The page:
Qantas says A380 aircraft are safe to fly after ‘serious’ incident

Australian airline Qantas has returned the first of its fleet of Airbus A380s to service, after all six of the “superjumbo” aircraft were grounded three weeks ago following one aircraft’s engine sustaining extensive midair damage; it landed safely in Singapore without injury. The airline stated that all of the aircraft have undergone extensive safety inspections and they are satisfied they are safe.

An Airbus A380 like that involved in the incident earlier this month. The A380, or "superjumbo", is the largest commercial passenger airliner in the world. Image: Andrei Dimofte.

Alan Joyce, CEO of Qantas, said: “It’s great that we can reintroduce the aircraft. We are 100 percent comfortable with it. If we weren’t, we wouldn’t be restarting the operations today.” A spokesperson confirmed that tests had been performed “in close consultation with Rolls-Royce and Airbus” on the model’s Trent 900 engines. Qantas has replaced at least 14 engines, and modifications have been made to Trent 900s used by two other companies, Lufthansa and Singapore Airlines.

Experts said that the incident was embarrassing for Airbus; the airline’s shares have dropped by 7% since. Aviation journalist Tom Ballantyne said that the failure earlier this month was “certainly the most serious incident that the A380 has experienced since it entered operations.” The A380 made its first commercial flight in 2007, and is now in service with several other airlines, including Air France. It is the largest commercial passenger airliner in the world, with an 840-passenger maximum capacity, though Qantas’s can carry 450. There are reportedly plans to build a cargo version of the plane, which, aviation experts have suggested, would be the world’s first “triple-decker” freight aircraft; Airbus has not confirmed that this variant will be built.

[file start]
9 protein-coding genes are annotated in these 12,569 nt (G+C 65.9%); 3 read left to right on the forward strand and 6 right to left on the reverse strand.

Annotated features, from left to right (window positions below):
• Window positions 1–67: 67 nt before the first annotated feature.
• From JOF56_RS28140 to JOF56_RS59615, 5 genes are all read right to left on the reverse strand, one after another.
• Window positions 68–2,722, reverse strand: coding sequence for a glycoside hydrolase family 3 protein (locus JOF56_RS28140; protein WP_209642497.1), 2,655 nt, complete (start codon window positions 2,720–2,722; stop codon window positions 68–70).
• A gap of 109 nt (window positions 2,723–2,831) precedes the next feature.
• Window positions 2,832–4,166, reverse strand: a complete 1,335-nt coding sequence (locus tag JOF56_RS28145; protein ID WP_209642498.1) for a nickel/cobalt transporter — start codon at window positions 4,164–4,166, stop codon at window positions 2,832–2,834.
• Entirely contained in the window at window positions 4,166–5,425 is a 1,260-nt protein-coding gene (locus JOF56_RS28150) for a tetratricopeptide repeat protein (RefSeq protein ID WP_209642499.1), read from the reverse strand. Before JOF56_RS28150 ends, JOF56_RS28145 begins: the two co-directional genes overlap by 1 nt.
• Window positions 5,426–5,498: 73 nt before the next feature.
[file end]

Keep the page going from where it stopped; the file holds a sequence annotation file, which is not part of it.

A new alternative fuels success for Airbus

Airbus is continuing its support of alternative fuel research with a cooperative flight involving a TAM Airlines A320 using Jatropha-based biofuel – the widespread use of which could reduce the air transport sector’s overall carbon footprint by up to 80 per cent.

Airbus A300

This month’s milestone flight took off from Brazil’s Galeão Antonio Carlos Jobim International airport in Rio de Janeiro, with the A320 flying for 45 minutes before returning to its point of origin. It used a 50 per cent blend of locally-sourced Brazilian Japtropha-based bio-kerosene and conventional aviation kerosene processed by UOP LLC, a Honeywell group.

The experimental flight was approved by Airbus and engine provider CFM International, and was authorized by aviation authorities in Europe and Brazil.

Airbus is continuously working with international, industry and cross-industry partners to fully explore the potential benefits of alternative fuels. To coordinate these efforts, the company has developed an alternative fuels roadmap, which estimates that some 30 per cent of all jet fuel used in 2030 could be sustainable biojet fuel.

The company launched this programme in 2008, when – in collaboration with Shell International Petroleum and Rolls-Royce – an A380 became the first civil airliner in commercial aviation history to fly using a 40 per cent blend of synthetic liquid fuel derived from natural gas (GTL).

Another milestone was marked the following year with the world’s first passenger flight using 50 per cent blended GTL – a joint effort between Airbus and Qatar Airways, which utilised a four-engine A340-600 jetliner.

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